Operation Manila Underground

Trip Start Dec 03, 2012
Trip End Jan 09, 2013

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Flag of Philippines  , Luzon,
Wednesday, December 5, 2012

Like Chicken without his Head
One of the many reasons I am here in Manila is to visit a city cemetery where hundreds of filipinos make their homes with the dead. Took LRT to R.Papa station and walked to La Loma cemetery only to be told by security guard that La Loma is a private catholic cemetery and strictly no cameras allowed. Instead I was instructed to ride a tricycle to the southerly Chinese cemetery. Once I got there the local guard and a guide told me that this was also a private cemetery and La Loma should be the right place. 
Frustrated, I returned to La Loma on trike to the first guard's surprise. Then he informed me that the north cemetery is the supposed public cemetery! To the point of being angry, I rode to the gates of North cemetery (sounds like a heavy metal title!), only to be turned away by the security guardForeigner must attain camera permit from City Hall! I was passively arguing with him that it was impossible to get a permit in time, to persuade him to change his mind. He stood his ground.

A Walled Cemetery
Now, La Loma, Chinese cemetery and North cemetery are all interconnected (based on my iphone map) and shielded behind a 5 metres high concrete wall, much like a prison. I was determined to get in by hook or by crook, so I started exploring the eastern perimeter wall, looking for any secret passageways. Some local kids were scaling up the wall with the help of knotted ropes but the walls were so high I doubted I would succeed. On my map, Tagaytay street - the north perimeter of the cemetery fronts a neighbourhood and a secondary road entry, so I ventured further but was informed by a local that the secondary gate sometimes open at 5 pm.
A Secret World
It was 1 pm. Hot, frustrated and hungry. Seeing that the entire length of the Tagaytay street perimeter is fronted with shops, I thought the shops could be porous through to the cemetery. Taking my chances, I asked one of the shop vendors if there are indeed backdoors/passageways to the cemetery. J (don't want to reveal his name here) hesitated but revealed that his shop can connect to cemetery and offered to take me in. Jackpot! Ducking under low ceilings and dimly lit stairwells, I emerged out of his shop atop the cemetery wall to a full view of the cemetery, much like a cinematic scene. J then told me to be discreet and avoid any contact with the cemetery police otherwise we both would be in trouble.
Living with the Dead
Finally my persistence paid off handsomely. Scaling down a ladder, I had to navigate around juxta-positioned tombs before I find myself on a street. Started chatting with the residents and taking as many photos as I was allowed to (Many were shy but opened up very quickly). It was here that I met some of Philippines' poorest and disenfranchised. Most of them parents, were even born in this very cemetery. Some tombs housed three family generations. None of them were concerned about living with the dead. To my astonishment, the cemetery homes are in better conditions than the slums I saw in the city. There are proper streets with street names, like it would in any cemeteries.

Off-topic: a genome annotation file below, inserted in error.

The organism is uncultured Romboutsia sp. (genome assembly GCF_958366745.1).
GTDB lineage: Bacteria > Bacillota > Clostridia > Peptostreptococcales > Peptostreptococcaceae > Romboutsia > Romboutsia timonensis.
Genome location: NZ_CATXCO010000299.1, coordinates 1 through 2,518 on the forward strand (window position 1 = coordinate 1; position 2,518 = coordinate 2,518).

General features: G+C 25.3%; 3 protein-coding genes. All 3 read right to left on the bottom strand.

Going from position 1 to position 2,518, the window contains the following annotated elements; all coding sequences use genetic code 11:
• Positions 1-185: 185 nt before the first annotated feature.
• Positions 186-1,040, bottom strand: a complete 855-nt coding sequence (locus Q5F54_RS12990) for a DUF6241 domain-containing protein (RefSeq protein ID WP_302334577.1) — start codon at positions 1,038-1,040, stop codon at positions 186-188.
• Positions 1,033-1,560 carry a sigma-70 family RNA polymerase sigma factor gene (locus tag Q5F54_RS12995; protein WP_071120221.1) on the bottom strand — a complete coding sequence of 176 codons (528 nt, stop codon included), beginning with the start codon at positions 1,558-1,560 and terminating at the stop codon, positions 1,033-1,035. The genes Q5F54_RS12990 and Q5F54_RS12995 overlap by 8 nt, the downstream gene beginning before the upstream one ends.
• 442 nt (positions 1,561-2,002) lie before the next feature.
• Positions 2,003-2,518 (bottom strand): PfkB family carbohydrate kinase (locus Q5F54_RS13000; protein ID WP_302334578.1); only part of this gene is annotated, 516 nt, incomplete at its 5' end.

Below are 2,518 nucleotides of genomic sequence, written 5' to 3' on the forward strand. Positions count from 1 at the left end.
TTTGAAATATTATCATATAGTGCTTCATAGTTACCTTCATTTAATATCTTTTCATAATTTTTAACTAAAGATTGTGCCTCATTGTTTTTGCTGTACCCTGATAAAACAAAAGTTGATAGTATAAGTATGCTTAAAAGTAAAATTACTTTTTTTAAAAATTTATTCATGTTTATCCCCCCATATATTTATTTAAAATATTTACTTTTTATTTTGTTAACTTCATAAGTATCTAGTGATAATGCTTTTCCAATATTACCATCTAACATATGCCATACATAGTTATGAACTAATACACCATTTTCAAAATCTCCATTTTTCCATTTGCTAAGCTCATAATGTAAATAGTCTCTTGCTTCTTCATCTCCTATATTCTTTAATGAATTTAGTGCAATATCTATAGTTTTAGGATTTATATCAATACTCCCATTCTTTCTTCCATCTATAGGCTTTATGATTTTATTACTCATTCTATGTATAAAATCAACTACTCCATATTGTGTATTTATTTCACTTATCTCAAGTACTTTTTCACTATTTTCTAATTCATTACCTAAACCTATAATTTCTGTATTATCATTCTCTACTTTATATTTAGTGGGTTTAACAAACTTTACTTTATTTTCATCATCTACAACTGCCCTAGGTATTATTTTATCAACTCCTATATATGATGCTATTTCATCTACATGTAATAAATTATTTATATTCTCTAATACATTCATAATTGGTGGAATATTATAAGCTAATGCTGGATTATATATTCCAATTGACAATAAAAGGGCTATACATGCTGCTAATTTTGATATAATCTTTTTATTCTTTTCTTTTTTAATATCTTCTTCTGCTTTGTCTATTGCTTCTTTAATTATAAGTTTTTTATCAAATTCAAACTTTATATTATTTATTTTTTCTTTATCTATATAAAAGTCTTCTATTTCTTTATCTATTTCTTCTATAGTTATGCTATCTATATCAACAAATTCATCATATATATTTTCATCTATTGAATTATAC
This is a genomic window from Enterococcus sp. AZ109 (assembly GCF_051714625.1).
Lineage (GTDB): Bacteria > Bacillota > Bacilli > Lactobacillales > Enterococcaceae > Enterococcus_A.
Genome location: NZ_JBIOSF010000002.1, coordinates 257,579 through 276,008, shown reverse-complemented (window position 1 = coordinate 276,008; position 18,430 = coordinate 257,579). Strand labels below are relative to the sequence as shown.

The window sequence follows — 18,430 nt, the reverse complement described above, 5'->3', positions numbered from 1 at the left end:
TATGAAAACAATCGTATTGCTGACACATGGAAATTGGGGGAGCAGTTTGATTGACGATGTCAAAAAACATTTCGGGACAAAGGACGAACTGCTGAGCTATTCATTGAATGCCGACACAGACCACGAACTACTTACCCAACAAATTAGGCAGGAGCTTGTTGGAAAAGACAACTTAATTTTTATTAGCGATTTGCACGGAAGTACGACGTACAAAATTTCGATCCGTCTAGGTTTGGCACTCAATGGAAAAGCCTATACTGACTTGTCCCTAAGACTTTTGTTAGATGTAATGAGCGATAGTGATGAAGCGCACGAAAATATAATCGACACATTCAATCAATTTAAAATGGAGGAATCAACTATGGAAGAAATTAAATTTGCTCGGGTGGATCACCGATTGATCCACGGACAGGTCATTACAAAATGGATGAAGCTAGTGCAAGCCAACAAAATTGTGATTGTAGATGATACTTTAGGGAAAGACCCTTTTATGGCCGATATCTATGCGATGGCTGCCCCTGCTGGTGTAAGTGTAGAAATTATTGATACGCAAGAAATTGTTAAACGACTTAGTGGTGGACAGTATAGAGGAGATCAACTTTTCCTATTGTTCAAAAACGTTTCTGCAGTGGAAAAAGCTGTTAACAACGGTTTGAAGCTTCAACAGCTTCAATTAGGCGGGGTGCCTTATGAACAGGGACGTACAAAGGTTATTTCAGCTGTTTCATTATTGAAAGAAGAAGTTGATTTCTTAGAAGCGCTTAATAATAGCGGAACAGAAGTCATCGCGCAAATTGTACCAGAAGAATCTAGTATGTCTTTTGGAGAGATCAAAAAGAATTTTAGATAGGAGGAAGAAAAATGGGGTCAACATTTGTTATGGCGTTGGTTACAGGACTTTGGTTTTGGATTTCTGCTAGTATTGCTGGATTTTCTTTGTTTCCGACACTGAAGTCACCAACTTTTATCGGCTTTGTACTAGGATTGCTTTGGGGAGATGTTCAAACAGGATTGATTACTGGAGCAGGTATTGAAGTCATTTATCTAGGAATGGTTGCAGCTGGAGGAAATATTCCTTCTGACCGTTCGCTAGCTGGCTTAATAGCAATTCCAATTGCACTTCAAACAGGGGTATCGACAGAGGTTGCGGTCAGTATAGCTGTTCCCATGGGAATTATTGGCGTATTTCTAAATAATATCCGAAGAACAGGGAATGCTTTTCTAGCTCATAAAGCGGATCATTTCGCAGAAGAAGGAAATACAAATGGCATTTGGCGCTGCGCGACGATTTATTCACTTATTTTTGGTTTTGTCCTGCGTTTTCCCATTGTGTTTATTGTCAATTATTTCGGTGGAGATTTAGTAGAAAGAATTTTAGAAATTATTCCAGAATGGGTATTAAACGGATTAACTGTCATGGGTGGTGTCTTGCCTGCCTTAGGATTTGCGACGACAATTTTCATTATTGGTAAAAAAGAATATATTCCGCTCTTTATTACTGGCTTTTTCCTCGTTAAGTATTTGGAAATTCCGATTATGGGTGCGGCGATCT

It appears that residents here are safe and some even have electricity for fans and TVs in their abodes. There are even tiny convenience stores! Bizarre indeed! Speaking with one of the residents from the northerly shopfronts, apparently many reporters and photographers entered the cemetery in the same manner as I did - without a permit. It seems to me that the government wants this cemetery community out of the public eye.

Food Poisoning and Toilets
Feeling really satisfied, I then caught a jeepney to Blumentritt LRT station for my well deserved lunch before heading down south to check out Manila's financial hub - Makati City. The train interchange station was Taft Avenue - I was mildly shocked at the uber long queues just to purchase a ticket. If you reckon Singaporeans love to queue, wait til you visit Manila. Everyone in queue was orderly and patient, even in this insane humidity. The only passenger I saw queuing with a black face was this very tall european woman. So I got my ticket, headed down to Ayala Shopping Center and suddenly I had a stomachache and was desperate for toilet.
Luckily for me, there was one right in the department store. I blamed it on the siomai I just ate or the coconut juice with ice. These food stores were everywhere around the LRT stations. Anyway, it pays to bring your own paper roll or wet tissues wherever you are in the Philippines. You will not, I repeat, will not find a single sheet of toilet paper even in a departmental store toilet in Manila's financial district.

Blizzard in Night Bus
I was looking to take photos of Manila's skyline but decided to head back to room in case the gastro gets worse. I was even contemplating to forfeit my Banaue bus ticket tonight but thankfully my gastro was short-lived. Taxied to Espana for 110 php and boarded my night bus to Banaue. It may not be the longest bus ride I had ridden but it was definitely the most uncomfortable and coldest. Absolutely no leg space and front passenger had to incline his seat. It was truly a contortionist's seat.

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